|The Campanile peers coyly around the corner of the Basilica|
June 28, 2013: Pisa was an afterthought. We left Rome in a small rental car, heading up Italy's Autostrade to Florence. We marked ourselves as American tourists by being the only ones to observe the posted speed limit, staying in the far right lane. I was at least grateful that cars steer from the left side, American style, in Italy. Beyond that, it was see, be seen, and stay out of the way of the locals.
It was a beautiful ride, though, through pastures and vineyards bordered by hills topped with fortress towns. Those who live on the mountaintops farm in the valley; there was a time when having a town where you could retreat from roving brigands was a wise and comforting thing. Now, it's just charming.
Florence itself was beautiful and crazy-full of tourists. Needless to say, there was no room at any inn, so we parked and ran the gamut of things-you-must-see on foot, planning to flee the city for quieter climes at the end of the day. First on our list, of course, was Michelangelo's David at the Accademia Gallery.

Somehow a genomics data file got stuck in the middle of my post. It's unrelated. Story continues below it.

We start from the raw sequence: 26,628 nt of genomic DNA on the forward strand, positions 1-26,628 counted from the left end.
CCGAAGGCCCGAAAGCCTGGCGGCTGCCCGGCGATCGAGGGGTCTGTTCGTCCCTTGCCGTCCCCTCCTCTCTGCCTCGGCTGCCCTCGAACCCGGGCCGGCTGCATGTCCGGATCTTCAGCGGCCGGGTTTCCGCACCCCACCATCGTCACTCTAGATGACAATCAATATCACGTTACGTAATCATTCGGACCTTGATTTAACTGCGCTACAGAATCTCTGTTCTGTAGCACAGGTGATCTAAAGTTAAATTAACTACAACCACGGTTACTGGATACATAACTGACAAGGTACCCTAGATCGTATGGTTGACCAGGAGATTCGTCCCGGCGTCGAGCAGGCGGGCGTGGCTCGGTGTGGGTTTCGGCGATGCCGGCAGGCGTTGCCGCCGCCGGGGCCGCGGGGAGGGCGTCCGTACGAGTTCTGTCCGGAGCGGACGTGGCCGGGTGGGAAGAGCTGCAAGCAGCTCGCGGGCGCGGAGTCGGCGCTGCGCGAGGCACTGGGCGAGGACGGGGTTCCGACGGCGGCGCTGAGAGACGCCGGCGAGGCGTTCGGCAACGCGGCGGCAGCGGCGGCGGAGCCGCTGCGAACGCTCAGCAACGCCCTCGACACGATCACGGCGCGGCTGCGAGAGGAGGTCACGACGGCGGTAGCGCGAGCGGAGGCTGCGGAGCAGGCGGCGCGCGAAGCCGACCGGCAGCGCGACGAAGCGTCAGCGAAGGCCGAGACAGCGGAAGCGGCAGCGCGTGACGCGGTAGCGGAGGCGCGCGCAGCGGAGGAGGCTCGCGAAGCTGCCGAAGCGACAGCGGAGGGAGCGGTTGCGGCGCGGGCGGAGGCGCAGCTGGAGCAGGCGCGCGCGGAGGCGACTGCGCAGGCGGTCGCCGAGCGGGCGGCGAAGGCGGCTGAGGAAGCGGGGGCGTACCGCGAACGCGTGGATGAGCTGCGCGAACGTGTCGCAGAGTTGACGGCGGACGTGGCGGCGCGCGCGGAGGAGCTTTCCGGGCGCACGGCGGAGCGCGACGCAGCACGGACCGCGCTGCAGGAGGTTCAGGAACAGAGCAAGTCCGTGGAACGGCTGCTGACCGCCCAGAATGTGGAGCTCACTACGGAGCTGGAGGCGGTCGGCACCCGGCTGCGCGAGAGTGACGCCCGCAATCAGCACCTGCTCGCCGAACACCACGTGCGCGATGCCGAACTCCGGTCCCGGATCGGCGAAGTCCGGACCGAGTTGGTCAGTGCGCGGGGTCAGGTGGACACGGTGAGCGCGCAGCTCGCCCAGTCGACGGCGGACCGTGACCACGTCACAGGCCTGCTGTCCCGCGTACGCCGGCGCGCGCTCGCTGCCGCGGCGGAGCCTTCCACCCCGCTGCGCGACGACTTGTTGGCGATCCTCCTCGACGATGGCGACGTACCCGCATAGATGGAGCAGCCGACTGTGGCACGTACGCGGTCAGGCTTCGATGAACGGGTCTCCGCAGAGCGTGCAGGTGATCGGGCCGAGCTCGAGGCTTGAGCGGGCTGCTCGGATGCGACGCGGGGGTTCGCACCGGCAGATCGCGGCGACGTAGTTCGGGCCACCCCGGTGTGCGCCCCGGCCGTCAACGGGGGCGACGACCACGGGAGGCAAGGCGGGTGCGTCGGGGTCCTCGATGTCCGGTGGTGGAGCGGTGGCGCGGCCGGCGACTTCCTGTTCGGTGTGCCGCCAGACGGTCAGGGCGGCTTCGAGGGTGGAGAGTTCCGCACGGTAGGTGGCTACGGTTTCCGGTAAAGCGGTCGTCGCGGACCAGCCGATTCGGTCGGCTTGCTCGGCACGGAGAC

There are two Davids--the original and a replica which stands outside in the public square. The original was out there once, its eyes turned toward Rome, perhaps as a warning against those who threatened the Florentine Republic. It was later moved inside and the replica left out there in its place. Whatever..if you're in a hurry (and why would you go to Florence in a hurry?)..you can snap a picture and catch a carriage right there at the doorstep. But curb your compulsion to "save time" and do go inside. You're in Florence how often?
After you've seen the gallery..and the real David..it's only a short walk through shop-lined streets to Il Duomo, the Basilica di Santa Maria dei Fiore, that church whose Brunelleschi dome landmarks Florence for all time.
It's magnificent; the largest brick dome ever constructed, the center of a three building complex begun in 1296..completed for all intents and purposes in 1436. The Basilica is a complex of green, pink and white marble panels. And people come from all over the world to see it.